A More Sophisticated Idea of What Leadership Is

Tim Brown gives a great quote in a recent HBR podcast…
“traditional forms of leadership that have been communicated to us from the youngest age through media … is that leadership is all about leading from the front. It’s all about being the person with the smartest ideas, being the person who makes all the decisions, being at the top of some kind of pyramidal-shaped hierarchy… unlocking creativity in an organization requires a more sophisticated idea of what leadership is.” – Tim Brown, CEO, IDEO
An agile organization needs to understand this more sophisticated idea.  The leaders need to practice it and team members need to embrace and expect it.
The Energy Project proceeds to tell us what attributes great creative leaders have and how they link up as characteristics.  Great leaders are:
  • Encouraging, positive, and smart, creating the kind of interpersonal environment that supports creative risk taking
  • Inspiring, visionary, and decisive, modeling the kind of creative drive that team members need to find new solutions
  • Kind and fair, treating team members with the trust and empathy fellow human beings deserve
  • Calm and supportive, showing team members that feedback and iteration are the best ways to improve solutions
Sophisticated leadership is about creating a coaching mentality for both the leader and the team members.  HBR reminds us that the age of heroic leadership is quickly fading in the face of the move to knowledge work and agile teams.  They show three different kinds of leadership in the era of heroic leadership and the era of post-heroic leadership.  Note that the heroic leader types are all positive kinds of roles, just unsuited to the current realities of creative, agile work.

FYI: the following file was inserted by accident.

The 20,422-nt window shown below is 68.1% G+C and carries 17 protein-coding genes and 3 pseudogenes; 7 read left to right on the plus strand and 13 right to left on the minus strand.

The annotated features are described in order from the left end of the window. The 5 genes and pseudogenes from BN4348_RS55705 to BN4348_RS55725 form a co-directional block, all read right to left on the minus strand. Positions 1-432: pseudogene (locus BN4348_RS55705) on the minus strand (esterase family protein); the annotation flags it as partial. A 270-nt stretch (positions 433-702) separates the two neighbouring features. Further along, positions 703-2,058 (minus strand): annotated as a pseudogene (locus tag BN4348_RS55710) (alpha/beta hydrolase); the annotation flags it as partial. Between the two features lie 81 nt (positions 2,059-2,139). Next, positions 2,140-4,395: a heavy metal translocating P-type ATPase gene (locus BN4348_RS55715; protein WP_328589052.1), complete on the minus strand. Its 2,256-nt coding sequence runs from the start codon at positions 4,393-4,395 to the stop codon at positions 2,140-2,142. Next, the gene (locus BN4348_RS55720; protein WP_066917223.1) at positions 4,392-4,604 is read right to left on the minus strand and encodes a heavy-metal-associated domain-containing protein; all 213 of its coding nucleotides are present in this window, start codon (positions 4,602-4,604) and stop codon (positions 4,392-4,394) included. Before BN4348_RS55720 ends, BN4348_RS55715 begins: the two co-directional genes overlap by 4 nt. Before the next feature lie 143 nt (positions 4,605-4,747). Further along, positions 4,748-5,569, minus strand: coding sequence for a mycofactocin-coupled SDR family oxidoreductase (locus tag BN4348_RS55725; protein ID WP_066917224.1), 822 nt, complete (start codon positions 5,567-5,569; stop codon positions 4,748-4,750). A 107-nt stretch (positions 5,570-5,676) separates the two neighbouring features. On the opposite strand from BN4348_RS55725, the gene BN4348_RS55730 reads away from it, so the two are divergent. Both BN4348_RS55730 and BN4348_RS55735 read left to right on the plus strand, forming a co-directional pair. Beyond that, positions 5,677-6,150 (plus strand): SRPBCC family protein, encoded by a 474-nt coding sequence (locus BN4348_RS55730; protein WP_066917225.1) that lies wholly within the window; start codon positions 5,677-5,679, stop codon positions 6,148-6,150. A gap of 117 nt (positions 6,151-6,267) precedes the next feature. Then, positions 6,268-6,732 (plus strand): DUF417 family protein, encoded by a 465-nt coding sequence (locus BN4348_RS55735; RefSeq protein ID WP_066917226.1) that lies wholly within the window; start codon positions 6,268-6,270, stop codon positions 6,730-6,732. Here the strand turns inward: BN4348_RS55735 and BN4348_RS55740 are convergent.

Heroic types:
  • Expert – domain knowledge is the basis for authority
  • Trainer – process and process improvement knowledge is the basis for authority
  • Evangelist – vision is the basis for authority
Post-heroic types:
  • Coach – helps others find their own answers
  • Mentor – tolerance for mistakes in the short term while helping others grow in the long term
  • Motivator – help others identify and pursue their own vision
Perhaps the most striking similarity is the internal focus of the traditional leaders and heroic leaders vs. the outward focus of post-heroic leaders and the attributes of creative leaders.  If your agile process is not producing the results you expect, perhaps some introspection from the leadership would help.

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